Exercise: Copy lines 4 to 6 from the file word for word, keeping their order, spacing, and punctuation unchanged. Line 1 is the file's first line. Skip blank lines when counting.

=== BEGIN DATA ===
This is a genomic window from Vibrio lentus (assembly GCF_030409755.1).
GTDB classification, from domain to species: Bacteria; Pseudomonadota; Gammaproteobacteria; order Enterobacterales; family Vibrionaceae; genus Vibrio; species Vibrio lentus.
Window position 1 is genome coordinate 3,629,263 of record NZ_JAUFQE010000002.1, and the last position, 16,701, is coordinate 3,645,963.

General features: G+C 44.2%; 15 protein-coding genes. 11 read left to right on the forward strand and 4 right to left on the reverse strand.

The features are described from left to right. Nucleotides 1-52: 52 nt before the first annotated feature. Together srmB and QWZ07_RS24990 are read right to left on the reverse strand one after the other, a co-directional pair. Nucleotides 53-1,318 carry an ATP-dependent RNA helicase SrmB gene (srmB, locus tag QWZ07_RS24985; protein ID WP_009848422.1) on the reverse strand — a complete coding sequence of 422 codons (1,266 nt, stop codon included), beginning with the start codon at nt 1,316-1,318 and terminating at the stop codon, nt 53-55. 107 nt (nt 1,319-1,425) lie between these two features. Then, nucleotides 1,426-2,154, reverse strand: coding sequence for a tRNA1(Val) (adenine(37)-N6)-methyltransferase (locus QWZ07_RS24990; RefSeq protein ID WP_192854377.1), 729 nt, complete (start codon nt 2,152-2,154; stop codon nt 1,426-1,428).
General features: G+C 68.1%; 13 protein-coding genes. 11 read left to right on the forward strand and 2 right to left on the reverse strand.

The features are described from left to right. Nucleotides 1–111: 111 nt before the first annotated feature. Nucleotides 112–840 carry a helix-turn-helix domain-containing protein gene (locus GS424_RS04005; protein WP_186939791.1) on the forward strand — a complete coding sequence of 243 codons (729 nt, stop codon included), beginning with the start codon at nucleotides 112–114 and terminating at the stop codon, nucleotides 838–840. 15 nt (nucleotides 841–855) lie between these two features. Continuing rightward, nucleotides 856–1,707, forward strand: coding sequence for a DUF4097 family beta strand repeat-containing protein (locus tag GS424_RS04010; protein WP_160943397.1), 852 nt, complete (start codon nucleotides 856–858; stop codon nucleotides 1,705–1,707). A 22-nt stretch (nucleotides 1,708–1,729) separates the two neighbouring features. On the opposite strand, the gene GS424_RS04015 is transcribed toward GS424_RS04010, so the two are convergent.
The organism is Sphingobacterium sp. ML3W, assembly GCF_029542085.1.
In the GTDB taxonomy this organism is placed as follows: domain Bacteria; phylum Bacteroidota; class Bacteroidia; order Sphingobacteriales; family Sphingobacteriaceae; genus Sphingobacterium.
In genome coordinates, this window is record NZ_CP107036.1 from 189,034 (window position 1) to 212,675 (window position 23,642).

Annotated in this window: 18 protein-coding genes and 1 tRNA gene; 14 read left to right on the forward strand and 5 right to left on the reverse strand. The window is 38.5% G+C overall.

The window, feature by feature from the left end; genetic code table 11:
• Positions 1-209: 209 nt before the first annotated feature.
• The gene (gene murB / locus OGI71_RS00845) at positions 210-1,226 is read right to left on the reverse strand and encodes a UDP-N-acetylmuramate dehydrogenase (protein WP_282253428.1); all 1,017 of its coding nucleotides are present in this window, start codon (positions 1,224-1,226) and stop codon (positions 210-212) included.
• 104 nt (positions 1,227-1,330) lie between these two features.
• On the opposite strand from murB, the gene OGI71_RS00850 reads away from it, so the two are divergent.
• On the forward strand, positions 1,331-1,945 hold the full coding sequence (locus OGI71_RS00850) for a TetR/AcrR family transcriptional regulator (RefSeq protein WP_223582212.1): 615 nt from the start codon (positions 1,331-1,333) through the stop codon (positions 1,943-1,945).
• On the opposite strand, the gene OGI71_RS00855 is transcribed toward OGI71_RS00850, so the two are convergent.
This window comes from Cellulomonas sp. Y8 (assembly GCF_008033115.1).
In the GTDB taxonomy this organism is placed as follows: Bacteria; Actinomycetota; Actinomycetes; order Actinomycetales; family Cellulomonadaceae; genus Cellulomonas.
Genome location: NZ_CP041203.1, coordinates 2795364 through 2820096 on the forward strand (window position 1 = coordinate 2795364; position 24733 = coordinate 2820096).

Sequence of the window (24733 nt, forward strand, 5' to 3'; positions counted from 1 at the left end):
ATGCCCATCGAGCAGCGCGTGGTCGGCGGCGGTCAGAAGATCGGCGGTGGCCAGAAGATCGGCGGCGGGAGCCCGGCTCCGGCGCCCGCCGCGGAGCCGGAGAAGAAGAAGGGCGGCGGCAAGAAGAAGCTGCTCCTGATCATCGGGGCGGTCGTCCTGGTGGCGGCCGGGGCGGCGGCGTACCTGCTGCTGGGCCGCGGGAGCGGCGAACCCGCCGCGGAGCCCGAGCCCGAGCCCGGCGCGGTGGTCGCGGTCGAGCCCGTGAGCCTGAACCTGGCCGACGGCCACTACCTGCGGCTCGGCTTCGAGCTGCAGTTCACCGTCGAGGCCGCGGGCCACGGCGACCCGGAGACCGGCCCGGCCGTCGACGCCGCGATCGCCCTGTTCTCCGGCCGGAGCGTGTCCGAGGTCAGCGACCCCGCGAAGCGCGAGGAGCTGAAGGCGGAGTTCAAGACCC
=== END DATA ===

General features: G+C 44.2%; 15 protein-coding genes. 11 read left to right on the forward strand and 4 right to left on the reverse strand.

The features are described from left to right. Nucleotides 1-52: 52 nt before the first annotated feature. Together srmB and QWZ07_RS24990 are read right to left on the reverse strand one after the other, a co-directional pair. Nucleotides 53-1,318 carry an ATP-dependent RNA helicase SrmB gene (srmB, locus tag QWZ07_RS24985; protein ID WP_009848422.1) on the reverse strand — a complete coding sequence of 422 codons (1,266 nt, stop codon included), beginning with the start codon at nt 1,316-1,318 and terminating at the stop codon, nt 53-55. 107 nt (nt 1,319-1,425) lie between these two features. Then, nucleotides 1,426-2,154, reverse strand: coding sequence for a tRNA1(Val) (adenine(37)-N6)-methyltransferase (locus QWZ07_RS24990; RefSeq protein ID WP_192854377.1), 729 nt, complete (start codon nt 2,152-2,154; stop codon nt 1,426-1,428).
General features: G+C 68.1%; 13 protein-coding genes. 11 read left to right on the forward strand and 2 right to left on the reverse strand.